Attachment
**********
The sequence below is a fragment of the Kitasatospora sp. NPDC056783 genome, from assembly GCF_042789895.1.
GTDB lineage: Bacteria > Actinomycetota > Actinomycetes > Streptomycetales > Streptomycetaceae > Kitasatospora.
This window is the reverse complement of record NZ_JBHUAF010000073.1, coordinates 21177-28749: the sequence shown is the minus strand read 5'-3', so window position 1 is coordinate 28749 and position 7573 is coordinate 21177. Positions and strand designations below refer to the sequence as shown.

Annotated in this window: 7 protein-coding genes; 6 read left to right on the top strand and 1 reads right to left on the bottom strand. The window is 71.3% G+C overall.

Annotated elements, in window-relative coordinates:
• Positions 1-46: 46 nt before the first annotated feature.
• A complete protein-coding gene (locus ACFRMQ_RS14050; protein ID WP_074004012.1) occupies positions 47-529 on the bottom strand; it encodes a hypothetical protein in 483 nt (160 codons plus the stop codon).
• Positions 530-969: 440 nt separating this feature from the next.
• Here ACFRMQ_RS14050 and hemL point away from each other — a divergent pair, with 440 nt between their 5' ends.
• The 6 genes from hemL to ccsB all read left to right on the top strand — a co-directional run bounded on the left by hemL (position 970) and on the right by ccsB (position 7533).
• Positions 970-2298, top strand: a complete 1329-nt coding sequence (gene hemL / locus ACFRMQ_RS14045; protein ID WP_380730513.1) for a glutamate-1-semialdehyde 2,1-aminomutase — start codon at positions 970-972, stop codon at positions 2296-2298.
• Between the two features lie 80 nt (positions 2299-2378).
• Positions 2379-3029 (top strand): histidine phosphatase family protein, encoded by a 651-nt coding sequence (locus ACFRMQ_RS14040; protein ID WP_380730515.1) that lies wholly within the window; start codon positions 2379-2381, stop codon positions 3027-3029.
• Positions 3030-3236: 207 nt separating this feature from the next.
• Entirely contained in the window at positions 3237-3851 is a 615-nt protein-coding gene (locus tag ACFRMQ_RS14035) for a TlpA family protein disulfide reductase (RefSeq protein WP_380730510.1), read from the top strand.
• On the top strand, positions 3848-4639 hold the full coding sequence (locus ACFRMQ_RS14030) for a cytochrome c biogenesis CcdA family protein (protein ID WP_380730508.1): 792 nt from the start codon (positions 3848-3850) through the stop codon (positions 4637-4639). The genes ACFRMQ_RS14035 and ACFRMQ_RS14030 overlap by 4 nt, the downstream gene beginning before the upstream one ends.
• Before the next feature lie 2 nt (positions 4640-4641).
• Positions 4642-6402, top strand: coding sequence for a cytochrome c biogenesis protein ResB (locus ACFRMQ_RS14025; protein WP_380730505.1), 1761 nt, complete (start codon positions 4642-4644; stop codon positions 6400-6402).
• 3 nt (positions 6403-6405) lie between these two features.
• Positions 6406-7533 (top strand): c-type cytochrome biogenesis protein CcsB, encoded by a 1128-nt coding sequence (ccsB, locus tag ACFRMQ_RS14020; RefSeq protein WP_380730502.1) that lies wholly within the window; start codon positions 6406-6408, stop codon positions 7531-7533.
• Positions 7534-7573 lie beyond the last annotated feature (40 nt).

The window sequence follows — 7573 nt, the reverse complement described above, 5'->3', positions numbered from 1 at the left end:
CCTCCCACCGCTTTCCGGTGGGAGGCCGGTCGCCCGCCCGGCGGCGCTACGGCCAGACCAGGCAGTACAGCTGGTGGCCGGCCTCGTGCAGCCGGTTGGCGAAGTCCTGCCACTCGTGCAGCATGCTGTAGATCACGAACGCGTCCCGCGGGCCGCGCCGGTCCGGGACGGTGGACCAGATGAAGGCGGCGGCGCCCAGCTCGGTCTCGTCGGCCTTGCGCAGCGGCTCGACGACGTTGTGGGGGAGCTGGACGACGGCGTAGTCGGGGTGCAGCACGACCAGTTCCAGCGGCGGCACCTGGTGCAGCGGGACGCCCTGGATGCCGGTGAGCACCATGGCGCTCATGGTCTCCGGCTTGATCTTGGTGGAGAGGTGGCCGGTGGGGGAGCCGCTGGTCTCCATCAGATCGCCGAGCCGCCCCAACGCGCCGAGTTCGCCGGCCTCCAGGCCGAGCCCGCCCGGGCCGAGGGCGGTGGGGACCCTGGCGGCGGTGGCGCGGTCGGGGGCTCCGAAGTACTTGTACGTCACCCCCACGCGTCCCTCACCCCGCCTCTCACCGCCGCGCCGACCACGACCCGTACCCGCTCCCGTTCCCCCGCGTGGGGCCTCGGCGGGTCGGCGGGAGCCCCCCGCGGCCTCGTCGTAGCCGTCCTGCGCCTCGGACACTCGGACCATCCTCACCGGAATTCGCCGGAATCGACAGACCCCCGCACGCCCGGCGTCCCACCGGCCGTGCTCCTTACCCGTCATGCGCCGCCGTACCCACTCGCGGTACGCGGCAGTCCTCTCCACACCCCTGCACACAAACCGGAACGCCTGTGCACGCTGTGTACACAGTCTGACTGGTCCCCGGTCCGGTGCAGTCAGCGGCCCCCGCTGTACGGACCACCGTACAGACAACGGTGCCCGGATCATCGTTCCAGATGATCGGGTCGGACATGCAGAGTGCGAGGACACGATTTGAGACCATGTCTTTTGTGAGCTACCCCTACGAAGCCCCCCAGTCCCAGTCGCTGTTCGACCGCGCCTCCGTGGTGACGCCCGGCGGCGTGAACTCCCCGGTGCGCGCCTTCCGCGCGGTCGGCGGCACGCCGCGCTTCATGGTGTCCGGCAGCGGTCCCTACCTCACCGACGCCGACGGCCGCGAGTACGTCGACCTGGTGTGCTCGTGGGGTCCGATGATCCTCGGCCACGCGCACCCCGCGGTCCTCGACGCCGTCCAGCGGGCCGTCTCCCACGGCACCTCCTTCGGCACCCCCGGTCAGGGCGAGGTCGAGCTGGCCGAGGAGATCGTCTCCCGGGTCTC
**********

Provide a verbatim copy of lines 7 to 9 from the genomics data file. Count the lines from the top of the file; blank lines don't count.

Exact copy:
• A complete protein-coding gene (locus ACFRMQ_RS14050; protein ID WP_074004012.1) occupies positions 47-529 on the bottom strand; it encodes a hypothetical protein in 483 nt (160 codons plus the stop codon).
• Positions 530-969: 440 nt separating this feature from the next.
• Here ACFRMQ_RS14050 and hemL point away from each other — a divergent pair, with 440 nt between their 5' ends.